When Jack Lemmon Snatched All the Wigs in “Some Like It Hot”

In this 1959 drag race, the actor sashayed away with nearly every scene, setting a new bar for gender-bending comedy.

If dying is easy and comedy’s hard, let these iconic queer film performances teach you a thing or two about schticking a difficult landing.

Hollywood has been going to the same old “man in a dress” well pretty much since the invention of film. There’s apparently no easier, cheaper way to get a laugh than by showing a pair of hairy gams peeking out from a skirt. But the problem with that joke is it’s one-note. How funny can the same gag be after you’ve seen it countless times? Well, if you’re Billy Wilder, it can be the key to just about the funniest film ever.

In 1959, Wilder directed and co-wrote, with frequent collaborator I.A.L. Diamond, the movie Some Like It Hot, a crackling Prohibition-era comedy about two jazz musicians, who, on the run from the mob, take up with an all-female band. Tony Curtis and Jack Lemmon are the two musicians in question, and Marilyn Monroe is the unwitting lead singer who complicates their rouged ruse.

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(L-R): Marilyn Monroe, Jack Lemmon, and Tony Curtis on the set of Some Like It Hot.

The film is a delight from start to finish thanks to a clever script that keeps everyone on their toes, Wilder’s deft direction that hits every beat with laser-like precision, and the endlessly engaging performances from the three leads, particularly Lemmon.

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Lemmon.

Showcasing the kind of commitment that made him both a brilliant comedic and dramatic actor, Lemmon dives into his role wig-first. He starts out as bass player Jerry, the weak-willed sidekick to Curtis’ womanizing saxophone player Joe. After the buddies accidentally witness the St. Valentine’s Day Massacre, Joe convinces Jerry to hide out with Sweet Sue and Her Society Syncopators, a traveling all-girl band that will, conveniently, get them out of town and fast.

Before we go any further, please know that Some Like It Hot requires a sustained suspension of disbelief. And not because Lemmon and Curtis are unconvincing as women. Quite the opposite. When the actors first got done up in their hair, makeup, and costumes, they walked around MGM studios to see if they could pass. After they discovered they could use the ladies’ room to fix their faces without any of the women complaining, they knew they were ready for their close-ups. Still, Wilder decided to shoot the film in black and white because the actors’ makeup gave off a greenish hue on camera.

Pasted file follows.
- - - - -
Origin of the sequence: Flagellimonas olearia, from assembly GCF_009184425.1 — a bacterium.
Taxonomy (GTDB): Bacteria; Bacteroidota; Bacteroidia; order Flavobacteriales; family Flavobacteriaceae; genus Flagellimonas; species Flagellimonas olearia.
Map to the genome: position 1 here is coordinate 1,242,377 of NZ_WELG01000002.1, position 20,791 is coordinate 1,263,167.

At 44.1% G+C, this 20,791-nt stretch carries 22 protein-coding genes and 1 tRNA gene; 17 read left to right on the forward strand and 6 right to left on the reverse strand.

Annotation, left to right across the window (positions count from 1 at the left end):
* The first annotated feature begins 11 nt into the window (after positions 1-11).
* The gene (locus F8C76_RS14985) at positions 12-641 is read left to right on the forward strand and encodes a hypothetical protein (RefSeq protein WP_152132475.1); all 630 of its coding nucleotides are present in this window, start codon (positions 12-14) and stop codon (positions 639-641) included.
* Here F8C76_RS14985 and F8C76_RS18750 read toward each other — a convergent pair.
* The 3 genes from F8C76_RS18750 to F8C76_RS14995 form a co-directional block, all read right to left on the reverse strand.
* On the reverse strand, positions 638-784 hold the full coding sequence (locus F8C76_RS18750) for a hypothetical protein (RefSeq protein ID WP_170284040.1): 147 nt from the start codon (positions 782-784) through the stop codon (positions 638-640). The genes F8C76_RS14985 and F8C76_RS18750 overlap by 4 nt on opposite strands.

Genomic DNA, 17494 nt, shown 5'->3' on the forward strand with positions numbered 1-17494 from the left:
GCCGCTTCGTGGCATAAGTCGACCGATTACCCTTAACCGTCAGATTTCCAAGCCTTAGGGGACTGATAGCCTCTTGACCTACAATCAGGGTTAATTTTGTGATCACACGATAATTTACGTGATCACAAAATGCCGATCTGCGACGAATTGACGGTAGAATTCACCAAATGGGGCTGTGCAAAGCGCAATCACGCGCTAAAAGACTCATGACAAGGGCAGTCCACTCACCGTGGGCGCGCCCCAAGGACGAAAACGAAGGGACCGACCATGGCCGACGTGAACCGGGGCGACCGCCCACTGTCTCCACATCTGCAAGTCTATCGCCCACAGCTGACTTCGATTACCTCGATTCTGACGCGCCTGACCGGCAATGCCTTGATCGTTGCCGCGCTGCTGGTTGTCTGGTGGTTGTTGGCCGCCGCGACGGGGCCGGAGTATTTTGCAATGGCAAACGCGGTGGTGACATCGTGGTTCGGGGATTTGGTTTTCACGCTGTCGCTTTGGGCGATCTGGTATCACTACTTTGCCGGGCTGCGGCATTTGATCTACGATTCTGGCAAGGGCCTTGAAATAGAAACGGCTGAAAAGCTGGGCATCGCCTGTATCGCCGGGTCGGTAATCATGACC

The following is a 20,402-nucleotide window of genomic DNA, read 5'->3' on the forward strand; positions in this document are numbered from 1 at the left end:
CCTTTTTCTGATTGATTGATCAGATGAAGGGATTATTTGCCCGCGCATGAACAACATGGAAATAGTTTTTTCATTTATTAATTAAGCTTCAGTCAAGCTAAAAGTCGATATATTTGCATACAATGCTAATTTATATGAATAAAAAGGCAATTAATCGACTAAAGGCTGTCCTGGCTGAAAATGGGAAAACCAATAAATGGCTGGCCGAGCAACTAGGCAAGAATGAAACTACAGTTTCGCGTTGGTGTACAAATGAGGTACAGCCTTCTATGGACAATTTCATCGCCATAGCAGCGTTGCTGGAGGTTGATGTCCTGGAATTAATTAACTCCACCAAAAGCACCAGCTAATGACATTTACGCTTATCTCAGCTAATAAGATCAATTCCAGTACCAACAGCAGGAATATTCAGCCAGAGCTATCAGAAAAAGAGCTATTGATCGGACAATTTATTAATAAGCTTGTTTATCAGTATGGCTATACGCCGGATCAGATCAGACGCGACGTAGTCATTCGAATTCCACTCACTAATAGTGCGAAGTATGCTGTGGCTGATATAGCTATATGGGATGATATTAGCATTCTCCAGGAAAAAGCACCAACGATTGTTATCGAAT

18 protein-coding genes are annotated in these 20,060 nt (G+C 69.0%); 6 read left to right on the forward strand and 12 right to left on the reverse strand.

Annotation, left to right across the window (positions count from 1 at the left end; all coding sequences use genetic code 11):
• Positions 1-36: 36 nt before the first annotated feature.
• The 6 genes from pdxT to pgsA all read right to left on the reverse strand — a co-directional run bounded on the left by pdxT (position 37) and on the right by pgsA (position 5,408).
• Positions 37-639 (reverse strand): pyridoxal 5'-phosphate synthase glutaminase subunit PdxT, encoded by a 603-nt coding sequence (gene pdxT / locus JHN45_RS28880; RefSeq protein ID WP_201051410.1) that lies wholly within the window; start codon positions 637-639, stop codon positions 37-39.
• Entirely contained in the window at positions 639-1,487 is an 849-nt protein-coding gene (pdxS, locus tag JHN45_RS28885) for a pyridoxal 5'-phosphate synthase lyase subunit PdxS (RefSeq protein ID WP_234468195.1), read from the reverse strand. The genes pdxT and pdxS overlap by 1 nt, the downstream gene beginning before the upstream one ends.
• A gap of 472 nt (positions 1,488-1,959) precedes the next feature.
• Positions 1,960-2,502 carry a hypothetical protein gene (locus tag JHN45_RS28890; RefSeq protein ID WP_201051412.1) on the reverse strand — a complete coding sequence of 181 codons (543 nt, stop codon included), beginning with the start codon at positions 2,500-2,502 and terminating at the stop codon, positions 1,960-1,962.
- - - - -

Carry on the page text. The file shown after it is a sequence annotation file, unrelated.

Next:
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Monroe and Lemmon.

But as a viewer you can’t help but wonder, How did Joe and Jerry get so dolled up, and on such short notice? In truth, you’ll probably question any number of the characters’ actions, but the film’s absurdity is one of its selling points. Once you surrender to its charms, you’ll just sit back and enjoy the ride.

So with Jerry on board, he and Joe—or rather, Geraldine and Josephine—make their big debut, barreling down a train station platform in their precariously perched high heels. A male cabaret dancer [read: homosexual] named Barbette was hired to teach Curtis and Lemmon to walk in heels, but after about a week, Lemmon declined his help. He said he didn’t want to walk like a woman—he wanted to walk like a man trying to walk like a woman.

Meanwhile, by the end of the film they’re sprinting in those stilettos, proving that a good heel is the great leveler.

From the start of this drag race, it’s evident that one of the gurls is into this a lot more than the other. Joe sticks to his alias, Josephine, but Jerry decides to go by…

Because he’s always “felt” more like a Daphne. Come through, sis!

And that is where the comedy comes from—the joke isn’t so much about two dudes in dresses, but about the politics of gender. Things get so deliriously confusing with characters going back and forth between “man” and “woman,” and with unlikely romances occurring, that it elevates the whole cross-dressing trope to high art. It’s a bar that few film comedies, with the exception of Tootsie, would reach.

The perfect example of this is the relationship Daphne develops with millionaire would-be playboy Osgood Fielding III, played by veteran comedic actor Joe E. Brown. With Joe/Josephine’s prodding, Daphne strings Osgood along so that Joe—as his other alter ego, the Cary Grant–esque would-be millionaire Shell Oil Jr.—can use Osgood’s wealth and yacht to seduce Marilyn’s boozy, broken-hearted broad, Sugar Cane.

Same.

See? Deliriously confusing. But you know who’s not confused? Osgood. He immediately falls for Daphne before she even knows what’s hit her. After a romantic night, tangoing ’til dawn with Osgood, she accepts his marriage proposal. Bewitched, bothered, and bewildered, Joe asks his old pal, “Why would a guy wanna marry another guy?” To which Daphne answers, with complete sincerity:

From there, things escalate until the final scene, in which Daphne, having once again escaped the mob, this time with Osgood (and lovebirds Sugar and Joe), finally comes clean, leading to perhaps the most famous, and funniest, last line in all of film.

No, nobody’s perfect, but in Some Like It Hot, Jack Lemmon sure comes close.

Lester Fabian Brathwaite is an LA-based writer, editor, bon vivant, and all-around sassbag. He's formerly Senior Editor of Out Magazine and is currently hungry. Insta: @lefabrat